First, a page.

As a result, traffic officers were forced to work 12-hour shifts to deal with the swarms of drivers and pedestrians, and they were not permitted to take the day off. Over time, the irritated cops began to refer to this dreaded workday as “Black Friday.”

People began calling in sick the day after Thanksgiving in the 1950s, effectively giving themselves a four-day weekend. Because stores and most businesses were open, those who were off work could get a head start on their holiday shopping. That is, as long as the boss is not present. Rather than attempting to determine who’s pay should be reduced and who was truly sick, many businesses began adding that day as another paid holiday.

The term “Black Friday” first appeared in print in 1966. That’s when an advertisement in The American Philatelist, a stamp collectors’ magazine, appeared. The name was coined by the Philadelphia Police Department to describe the shopping chaos at downtown stores.

The large number of shoppers caused traffic accidents and, in some cases, violence, foreshadowing Black Friday violence to come.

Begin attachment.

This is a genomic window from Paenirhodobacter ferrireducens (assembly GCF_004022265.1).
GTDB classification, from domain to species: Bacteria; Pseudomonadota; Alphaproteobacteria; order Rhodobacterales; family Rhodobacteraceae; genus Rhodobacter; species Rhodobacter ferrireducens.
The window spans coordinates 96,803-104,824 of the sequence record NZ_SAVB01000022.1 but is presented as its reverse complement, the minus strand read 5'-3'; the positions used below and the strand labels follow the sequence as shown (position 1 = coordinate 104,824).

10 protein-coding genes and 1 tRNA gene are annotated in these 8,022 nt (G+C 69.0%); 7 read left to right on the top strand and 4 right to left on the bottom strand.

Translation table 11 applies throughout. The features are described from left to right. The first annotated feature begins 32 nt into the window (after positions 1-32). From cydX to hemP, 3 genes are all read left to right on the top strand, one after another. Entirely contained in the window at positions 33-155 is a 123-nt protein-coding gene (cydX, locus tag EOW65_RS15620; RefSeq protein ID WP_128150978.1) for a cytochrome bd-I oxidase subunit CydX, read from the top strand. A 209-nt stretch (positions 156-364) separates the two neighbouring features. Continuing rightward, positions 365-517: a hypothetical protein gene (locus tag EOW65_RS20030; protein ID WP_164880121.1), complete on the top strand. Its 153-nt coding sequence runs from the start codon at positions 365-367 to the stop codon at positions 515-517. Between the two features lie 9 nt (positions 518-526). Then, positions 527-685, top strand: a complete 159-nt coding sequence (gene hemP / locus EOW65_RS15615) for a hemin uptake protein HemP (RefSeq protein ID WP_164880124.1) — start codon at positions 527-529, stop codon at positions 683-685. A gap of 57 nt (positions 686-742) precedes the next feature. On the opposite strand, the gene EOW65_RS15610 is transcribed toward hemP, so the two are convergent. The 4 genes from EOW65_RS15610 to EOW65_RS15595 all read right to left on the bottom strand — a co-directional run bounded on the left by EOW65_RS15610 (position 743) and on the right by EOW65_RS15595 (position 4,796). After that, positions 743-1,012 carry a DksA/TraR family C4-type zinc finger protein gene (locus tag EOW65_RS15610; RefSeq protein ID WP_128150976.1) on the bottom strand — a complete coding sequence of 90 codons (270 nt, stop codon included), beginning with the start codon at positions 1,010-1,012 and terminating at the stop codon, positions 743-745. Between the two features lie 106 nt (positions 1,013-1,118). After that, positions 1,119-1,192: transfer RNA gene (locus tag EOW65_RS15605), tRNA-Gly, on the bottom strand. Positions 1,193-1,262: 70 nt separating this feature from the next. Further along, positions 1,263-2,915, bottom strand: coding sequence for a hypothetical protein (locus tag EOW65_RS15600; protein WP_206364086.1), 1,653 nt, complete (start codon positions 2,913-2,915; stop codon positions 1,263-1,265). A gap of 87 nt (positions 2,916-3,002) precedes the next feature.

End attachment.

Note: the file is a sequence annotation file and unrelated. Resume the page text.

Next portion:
*Black Friday is the day after Thanksgiving and is regarded as the start of the crucial holiday shopping season.

*Historically, Black Friday was also a day in 1869 when the price of gold plummeted and stock markets crashed as a result.

*Stores offer deep discounts on electronics, toys, and other gifts, or at the very least the first chance for customers to purchase whatever the hottest products are.

*Also important for retailers: Cyber Monday, many consumers’ first day back to work after a long holiday weekend.

One thing hasn’t changed: retailers are still using the loss-leader strategy to drive traffic to their stores and websites during the Black Friday season, which now extends well into December, well beyond Cyber Monday with Green Monday on December 10th this year. Selling certain products at a loss increases the amount of money available in your store or website for other related purchases.

More brands are discovering effective ways to integrate the online and offline customer experience. Walmart’s mobile app evolved into an interactive guide, allowing customers to plot the quickest path to their preferred deals.

While online sales increased significantly, retailers saw a reassuring increase in in-store traffic, which is something to be thankful for as their most important season of the year continues, according to RIS.